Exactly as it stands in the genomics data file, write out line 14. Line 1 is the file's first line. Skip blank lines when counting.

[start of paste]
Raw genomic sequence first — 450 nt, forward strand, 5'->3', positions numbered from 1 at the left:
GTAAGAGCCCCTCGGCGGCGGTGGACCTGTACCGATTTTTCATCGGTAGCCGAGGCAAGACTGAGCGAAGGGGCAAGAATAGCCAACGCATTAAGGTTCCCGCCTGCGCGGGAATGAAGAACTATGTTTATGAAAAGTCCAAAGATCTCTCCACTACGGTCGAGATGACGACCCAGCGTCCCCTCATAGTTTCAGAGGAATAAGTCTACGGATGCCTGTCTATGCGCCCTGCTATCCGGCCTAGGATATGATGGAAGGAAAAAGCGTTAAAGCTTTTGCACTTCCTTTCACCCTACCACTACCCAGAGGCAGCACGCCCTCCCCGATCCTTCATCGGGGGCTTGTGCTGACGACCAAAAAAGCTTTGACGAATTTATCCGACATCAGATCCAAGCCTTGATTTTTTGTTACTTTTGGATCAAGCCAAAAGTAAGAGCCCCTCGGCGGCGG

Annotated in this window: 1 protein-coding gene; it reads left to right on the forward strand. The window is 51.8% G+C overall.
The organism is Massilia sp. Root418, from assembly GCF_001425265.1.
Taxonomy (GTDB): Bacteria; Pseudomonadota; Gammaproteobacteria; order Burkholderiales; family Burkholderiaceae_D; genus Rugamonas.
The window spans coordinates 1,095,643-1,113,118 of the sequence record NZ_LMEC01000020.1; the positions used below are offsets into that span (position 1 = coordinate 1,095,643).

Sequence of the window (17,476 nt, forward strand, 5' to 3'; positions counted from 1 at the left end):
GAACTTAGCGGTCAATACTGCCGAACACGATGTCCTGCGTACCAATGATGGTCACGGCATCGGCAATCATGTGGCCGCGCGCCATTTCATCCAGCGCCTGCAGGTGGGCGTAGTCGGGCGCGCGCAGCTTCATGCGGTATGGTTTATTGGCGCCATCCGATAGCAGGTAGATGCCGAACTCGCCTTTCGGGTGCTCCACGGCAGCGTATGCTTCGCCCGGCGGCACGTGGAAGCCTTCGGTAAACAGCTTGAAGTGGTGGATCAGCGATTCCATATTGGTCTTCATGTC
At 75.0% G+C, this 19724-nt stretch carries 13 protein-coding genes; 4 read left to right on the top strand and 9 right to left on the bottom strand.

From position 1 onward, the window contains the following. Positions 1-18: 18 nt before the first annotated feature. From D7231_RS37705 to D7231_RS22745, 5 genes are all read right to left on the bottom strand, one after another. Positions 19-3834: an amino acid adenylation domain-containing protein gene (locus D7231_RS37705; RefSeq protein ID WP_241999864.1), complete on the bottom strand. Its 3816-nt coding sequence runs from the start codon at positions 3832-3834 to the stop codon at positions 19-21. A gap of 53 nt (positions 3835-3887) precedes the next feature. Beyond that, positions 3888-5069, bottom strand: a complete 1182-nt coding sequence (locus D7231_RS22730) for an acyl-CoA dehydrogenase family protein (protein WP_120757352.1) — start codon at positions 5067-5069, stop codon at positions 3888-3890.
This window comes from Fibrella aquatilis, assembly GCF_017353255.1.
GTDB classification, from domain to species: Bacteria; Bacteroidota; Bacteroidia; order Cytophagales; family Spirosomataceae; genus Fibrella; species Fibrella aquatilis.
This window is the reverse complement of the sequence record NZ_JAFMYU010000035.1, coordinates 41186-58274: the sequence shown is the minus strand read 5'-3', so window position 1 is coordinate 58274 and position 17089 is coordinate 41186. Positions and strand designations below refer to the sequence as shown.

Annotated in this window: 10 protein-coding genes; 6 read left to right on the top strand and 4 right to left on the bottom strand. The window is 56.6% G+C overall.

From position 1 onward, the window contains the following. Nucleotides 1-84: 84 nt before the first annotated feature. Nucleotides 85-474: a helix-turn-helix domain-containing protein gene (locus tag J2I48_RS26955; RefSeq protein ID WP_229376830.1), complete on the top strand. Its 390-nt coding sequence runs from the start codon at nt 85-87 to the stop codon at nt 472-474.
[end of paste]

Annotated in this window: 10 protein-coding genes; 6 read left to right on the top strand and 4 right to left on the bottom strand. The window is 56.6% G+C overall.